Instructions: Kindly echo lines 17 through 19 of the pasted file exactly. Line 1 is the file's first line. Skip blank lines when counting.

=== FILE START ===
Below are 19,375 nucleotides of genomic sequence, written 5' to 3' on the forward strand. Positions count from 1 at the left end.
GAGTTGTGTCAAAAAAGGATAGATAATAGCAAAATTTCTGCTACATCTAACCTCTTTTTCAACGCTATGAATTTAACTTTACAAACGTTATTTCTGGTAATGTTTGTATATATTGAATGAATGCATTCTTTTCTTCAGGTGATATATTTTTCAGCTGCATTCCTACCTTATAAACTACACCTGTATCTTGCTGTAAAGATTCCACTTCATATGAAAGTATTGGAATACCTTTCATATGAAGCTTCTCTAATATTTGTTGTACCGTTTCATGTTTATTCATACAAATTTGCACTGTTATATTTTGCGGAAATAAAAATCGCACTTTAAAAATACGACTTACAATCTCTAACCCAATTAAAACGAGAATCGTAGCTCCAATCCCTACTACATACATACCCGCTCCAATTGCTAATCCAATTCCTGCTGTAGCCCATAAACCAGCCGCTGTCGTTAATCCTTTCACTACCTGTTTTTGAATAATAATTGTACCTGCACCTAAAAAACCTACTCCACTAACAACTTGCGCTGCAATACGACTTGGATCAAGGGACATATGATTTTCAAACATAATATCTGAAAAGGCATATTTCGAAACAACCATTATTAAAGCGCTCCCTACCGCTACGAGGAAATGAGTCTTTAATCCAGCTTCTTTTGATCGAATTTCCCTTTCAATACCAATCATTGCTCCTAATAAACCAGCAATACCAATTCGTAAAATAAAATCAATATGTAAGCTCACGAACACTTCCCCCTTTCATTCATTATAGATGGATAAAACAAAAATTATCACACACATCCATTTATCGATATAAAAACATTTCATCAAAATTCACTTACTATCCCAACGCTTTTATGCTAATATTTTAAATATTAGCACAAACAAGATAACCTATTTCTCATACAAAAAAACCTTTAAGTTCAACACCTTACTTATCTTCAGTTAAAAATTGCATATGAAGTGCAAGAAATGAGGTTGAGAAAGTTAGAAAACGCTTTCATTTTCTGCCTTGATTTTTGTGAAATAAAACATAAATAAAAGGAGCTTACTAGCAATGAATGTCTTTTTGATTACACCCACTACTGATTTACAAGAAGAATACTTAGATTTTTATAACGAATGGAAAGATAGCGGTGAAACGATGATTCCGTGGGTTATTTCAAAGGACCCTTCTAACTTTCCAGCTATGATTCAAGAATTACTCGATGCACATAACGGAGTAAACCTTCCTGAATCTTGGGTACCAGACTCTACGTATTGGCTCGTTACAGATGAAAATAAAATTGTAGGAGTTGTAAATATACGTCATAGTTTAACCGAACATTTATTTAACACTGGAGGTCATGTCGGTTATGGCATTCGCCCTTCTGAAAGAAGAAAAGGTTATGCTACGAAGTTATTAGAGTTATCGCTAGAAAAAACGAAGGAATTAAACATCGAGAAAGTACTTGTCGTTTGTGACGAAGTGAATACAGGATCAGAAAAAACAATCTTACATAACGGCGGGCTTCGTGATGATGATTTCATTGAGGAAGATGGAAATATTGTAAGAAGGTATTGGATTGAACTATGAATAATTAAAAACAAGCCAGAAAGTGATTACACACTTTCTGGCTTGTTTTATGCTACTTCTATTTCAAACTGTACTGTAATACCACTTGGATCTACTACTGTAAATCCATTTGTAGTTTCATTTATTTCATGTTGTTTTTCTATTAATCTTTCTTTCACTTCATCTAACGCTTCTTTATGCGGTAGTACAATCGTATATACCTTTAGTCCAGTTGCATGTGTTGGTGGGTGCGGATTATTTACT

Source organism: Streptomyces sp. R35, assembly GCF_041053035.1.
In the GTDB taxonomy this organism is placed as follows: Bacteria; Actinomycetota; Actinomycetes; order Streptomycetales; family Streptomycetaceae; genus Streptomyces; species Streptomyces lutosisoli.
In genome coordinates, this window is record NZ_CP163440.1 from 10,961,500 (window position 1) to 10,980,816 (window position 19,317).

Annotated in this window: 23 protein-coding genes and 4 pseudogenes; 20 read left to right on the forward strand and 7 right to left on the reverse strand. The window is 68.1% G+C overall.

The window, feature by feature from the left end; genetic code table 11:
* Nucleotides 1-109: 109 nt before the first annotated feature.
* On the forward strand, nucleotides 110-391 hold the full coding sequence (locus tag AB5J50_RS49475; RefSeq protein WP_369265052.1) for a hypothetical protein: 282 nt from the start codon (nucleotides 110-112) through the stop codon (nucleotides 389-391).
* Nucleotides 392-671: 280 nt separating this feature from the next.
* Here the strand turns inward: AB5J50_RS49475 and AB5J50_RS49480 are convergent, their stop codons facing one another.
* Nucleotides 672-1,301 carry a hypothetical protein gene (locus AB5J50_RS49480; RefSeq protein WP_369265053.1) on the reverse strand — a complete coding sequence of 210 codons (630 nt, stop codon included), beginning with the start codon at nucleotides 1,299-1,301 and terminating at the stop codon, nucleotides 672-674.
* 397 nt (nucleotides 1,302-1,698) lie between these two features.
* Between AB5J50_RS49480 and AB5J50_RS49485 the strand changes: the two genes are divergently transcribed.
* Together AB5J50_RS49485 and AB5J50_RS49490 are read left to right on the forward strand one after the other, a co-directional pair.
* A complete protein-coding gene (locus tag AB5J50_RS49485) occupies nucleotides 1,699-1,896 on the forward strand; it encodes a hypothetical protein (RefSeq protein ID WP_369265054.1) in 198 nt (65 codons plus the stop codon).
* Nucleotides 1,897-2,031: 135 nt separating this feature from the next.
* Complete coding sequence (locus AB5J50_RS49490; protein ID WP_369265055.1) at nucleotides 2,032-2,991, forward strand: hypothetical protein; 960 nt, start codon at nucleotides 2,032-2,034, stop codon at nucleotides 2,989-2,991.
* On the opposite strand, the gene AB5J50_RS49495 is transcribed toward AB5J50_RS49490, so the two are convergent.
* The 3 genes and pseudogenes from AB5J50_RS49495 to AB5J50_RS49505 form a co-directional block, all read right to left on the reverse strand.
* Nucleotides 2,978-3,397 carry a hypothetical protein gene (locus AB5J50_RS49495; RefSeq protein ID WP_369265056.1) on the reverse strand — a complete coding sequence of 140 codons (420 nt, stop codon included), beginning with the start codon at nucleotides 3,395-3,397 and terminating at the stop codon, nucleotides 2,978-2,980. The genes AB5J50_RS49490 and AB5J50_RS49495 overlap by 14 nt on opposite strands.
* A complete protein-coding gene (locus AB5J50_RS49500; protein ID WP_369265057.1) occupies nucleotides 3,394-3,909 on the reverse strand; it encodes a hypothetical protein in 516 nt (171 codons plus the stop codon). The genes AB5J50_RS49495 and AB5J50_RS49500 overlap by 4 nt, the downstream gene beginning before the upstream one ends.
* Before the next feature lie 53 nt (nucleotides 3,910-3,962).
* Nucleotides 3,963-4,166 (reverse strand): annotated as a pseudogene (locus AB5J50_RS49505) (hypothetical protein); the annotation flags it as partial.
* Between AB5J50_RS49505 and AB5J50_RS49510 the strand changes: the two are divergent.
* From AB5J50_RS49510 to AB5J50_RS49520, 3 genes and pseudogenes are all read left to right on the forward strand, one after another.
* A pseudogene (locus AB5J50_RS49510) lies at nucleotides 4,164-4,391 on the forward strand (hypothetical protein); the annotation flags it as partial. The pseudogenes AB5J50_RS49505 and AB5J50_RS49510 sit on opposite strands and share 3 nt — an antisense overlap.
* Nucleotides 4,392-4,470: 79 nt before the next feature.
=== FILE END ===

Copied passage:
* Nucleotides 1,897-2,031: 135 nt separating this feature from the next.
* Complete coding sequence (locus AB5J50_RS49490; protein ID WP_369265055.1) at nucleotides 2,032-2,991, forward strand: hypothetical protein; 960 nt, start codon at nucleotides 2,032-2,034, stop codon at nucleotides 2,989-2,991.
* On the opposite strand, the gene AB5J50_RS49495 is transcribed toward AB5J50_RS49490, so the two are convergent.